Making Them Pay: Tales from the Immutable Stack

This is pretty much the entire text from the talk I delivered at Paymentsfn 2018 on May 24, 2018 in Durham, North Carolina.

Edgar Allen Poe - The Gold Bug

In his story The Mystery of Marie Rogêt, Edgar Allan Poe wrote

“Experience has shown, and a true philosophy will always show, that a vast, perhaps the larger, portion of truth arises from the seemingly irrelevant.”

And it is in that spirit that I lend another perspective, voice, and beating heart in the hope of unearthing some more truth around payment technology.

While it may seem like we in the tech world don’t share much with a 19th century poet, I’d like to tell you a story.

the-gold-bug-cover

In 1843, Edgar Allan Poe’s story The Gold Bug was published, which ended being the most popular and lucrative work he released during his lifetime.

Most of you have likely never heard of it. You’re probably familiar with The Raven or The Tell Tale Heart, but probably not The Gold Bug.

However, it was this story that won him a whopping $100 at the time ($100 being the equivalent of a little over $3000 today), which was the total winnings from a short story contest held by The Dollar Paper, a Philadelphia-based publication of the day.

Edgar Allan Poe was actually was one of the first American authors to actually attempt to make a living purely through writing and as the headline of this blogpost indicates, he wasn’t very good at it.

broke-freelancer
link to read

Unfortunately, Poe was the son of two actors. His father abandoned the family not long after Poe was born and his mother tragically died when he was just about a year old. An orphan, he was taken in by a wealthy merchant one John Allan who had young Edgar Poe baptized Edgar Allan Poe.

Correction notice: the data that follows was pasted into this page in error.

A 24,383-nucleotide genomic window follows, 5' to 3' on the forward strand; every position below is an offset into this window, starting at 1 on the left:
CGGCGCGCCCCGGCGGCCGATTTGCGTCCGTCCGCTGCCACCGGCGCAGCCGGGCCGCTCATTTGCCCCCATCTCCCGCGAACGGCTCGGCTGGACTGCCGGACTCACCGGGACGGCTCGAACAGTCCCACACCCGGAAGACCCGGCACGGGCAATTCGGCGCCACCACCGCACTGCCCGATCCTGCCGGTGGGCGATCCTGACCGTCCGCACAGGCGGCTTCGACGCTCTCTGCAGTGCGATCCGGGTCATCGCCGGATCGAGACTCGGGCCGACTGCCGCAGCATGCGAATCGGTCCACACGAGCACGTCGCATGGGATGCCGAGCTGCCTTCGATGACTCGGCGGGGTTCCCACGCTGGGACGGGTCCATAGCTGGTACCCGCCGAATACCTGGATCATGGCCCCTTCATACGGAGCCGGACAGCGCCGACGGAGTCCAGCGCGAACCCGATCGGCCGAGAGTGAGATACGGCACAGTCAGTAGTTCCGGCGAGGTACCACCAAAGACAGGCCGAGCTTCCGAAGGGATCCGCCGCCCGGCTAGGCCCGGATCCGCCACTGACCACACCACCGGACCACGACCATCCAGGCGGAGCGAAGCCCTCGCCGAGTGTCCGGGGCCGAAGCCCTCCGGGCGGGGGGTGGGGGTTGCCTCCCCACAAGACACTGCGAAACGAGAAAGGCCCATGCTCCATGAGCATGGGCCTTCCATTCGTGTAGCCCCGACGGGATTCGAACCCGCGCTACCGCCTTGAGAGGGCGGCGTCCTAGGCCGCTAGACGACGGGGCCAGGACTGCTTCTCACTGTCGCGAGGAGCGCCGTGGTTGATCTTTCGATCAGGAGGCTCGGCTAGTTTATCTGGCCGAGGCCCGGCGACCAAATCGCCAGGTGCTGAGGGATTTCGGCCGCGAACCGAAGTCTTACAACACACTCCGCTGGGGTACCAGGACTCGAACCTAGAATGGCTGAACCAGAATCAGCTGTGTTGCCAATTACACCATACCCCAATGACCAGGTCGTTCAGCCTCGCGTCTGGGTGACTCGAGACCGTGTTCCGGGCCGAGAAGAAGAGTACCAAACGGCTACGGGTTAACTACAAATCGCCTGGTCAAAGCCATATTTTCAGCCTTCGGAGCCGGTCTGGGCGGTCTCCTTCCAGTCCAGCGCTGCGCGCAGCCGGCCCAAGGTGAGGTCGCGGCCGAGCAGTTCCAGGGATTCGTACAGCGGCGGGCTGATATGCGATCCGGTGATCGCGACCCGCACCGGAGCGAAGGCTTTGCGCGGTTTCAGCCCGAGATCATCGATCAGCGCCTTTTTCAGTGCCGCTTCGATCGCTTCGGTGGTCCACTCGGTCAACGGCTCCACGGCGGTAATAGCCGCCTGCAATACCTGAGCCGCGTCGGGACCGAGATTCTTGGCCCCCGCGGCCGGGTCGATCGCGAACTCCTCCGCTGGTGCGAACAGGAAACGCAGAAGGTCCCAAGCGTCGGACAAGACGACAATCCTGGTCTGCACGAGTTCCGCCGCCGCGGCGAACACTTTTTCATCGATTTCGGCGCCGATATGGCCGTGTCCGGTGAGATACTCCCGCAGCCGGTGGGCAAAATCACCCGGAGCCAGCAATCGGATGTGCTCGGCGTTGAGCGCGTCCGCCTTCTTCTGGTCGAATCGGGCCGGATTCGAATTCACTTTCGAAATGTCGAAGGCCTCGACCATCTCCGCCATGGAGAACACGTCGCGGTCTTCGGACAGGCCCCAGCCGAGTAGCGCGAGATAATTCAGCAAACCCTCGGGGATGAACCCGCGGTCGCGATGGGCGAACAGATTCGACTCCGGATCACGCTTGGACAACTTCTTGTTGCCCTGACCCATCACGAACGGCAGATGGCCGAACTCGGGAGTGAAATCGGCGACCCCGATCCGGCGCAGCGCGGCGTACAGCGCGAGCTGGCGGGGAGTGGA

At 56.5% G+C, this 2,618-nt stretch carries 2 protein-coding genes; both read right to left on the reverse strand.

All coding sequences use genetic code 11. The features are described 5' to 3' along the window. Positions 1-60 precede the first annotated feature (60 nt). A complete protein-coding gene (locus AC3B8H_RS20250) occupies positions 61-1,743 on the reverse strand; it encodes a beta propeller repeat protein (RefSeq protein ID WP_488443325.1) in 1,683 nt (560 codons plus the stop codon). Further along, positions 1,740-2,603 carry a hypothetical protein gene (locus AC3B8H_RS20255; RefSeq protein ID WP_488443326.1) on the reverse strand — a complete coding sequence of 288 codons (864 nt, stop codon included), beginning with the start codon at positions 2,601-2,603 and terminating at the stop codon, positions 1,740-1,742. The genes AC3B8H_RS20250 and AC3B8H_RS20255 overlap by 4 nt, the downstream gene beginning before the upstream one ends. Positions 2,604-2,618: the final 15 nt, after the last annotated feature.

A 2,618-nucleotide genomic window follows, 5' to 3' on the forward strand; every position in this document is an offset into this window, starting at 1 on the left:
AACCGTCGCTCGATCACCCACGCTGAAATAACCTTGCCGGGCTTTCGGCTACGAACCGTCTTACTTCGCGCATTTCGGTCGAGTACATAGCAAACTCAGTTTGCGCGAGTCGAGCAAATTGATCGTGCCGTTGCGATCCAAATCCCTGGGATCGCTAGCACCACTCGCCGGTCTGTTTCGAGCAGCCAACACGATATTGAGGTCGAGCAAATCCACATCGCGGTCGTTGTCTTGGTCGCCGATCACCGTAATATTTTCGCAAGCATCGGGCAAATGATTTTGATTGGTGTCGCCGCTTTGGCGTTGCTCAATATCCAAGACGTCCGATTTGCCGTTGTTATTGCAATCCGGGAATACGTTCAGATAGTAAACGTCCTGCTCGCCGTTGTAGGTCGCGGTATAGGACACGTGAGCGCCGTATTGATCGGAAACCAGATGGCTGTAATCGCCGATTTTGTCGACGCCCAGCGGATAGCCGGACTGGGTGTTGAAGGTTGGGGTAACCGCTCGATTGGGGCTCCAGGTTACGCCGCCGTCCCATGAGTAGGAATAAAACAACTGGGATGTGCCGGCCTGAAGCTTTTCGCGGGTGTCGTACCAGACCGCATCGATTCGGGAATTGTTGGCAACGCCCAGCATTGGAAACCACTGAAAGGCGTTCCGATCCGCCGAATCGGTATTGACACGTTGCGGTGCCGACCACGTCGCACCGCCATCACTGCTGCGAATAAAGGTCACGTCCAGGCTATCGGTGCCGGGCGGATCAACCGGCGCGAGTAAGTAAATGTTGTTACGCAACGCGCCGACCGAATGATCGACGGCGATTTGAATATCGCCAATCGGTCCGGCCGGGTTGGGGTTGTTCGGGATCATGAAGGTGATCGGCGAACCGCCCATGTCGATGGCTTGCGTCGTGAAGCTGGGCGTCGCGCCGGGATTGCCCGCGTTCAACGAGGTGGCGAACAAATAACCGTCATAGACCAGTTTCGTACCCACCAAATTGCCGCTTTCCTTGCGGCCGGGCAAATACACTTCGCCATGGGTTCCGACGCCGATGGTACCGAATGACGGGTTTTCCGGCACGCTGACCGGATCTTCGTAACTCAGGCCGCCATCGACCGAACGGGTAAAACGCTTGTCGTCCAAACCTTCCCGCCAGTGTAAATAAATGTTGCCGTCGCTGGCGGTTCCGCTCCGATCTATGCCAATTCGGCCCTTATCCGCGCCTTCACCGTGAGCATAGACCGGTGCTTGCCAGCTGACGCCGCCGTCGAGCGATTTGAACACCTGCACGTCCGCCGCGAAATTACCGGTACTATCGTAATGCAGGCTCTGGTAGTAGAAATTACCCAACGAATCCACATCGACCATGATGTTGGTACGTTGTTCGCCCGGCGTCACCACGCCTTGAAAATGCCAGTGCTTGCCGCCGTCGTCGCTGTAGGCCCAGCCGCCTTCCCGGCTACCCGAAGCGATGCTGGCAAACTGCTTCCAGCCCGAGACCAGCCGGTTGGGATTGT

While a student at the University of Virginia, Poe repeatedly gambled away money meant for tuition and school supplies and eventually dropped out. This lead to him becoming estranged from his foster father Mr. Allan. Additional quarrels with Allan — who was rich and extremely adulterous— lead Poe to be disowned by Allan and excluded from the will.

So no trust fund. No parents or foster parents to fall back on. Poe had just a pen, a vivid imagination, and dogged persistence.

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So The Tell Tale Heart was published before The Gold Bug in January of 1943 and Poe was reportedly paid $10 for it.

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His poem The Raven published in 1845 came on the heels of The Gold Bug’s success. However Poe was paid only $9 for it.
It was The Gold-Bug that drew standing room-only crowds to Poe’s lectures and  gained him fans across the globe in places as France, Russia, and Japan.

In fact , he was actually paid twice for the story. First $52 by Graham’s Magazine a periodical for which he served as an editor but then he heard about the Dollar Paper’s contest and withdrew the piece from Graham’s — notably never returning that initial $52 to Mr. Graham, mind you.

I don’t begrudge you if you’ve never heard of The Gold Bug. To be honest, I’d never heard of it either before I sat down to write this talk. Having read it,  I can’t necessarily recommend as it is to— put it bluntly–kinda racist. Without excusing racism, I do think the kernel of this story and Poe’s story more generally is useful in illustrating a central point I’d like to make.

THE STORY

In The Gold-Bug, an unnamed narrator travels to meet with an old friend, one William Legrand, who lives on an island near Charleston, South Carolina. Legrand is sort of an eccentric prodigal son type who is full of endless fanciful sort of get rich quick schemes.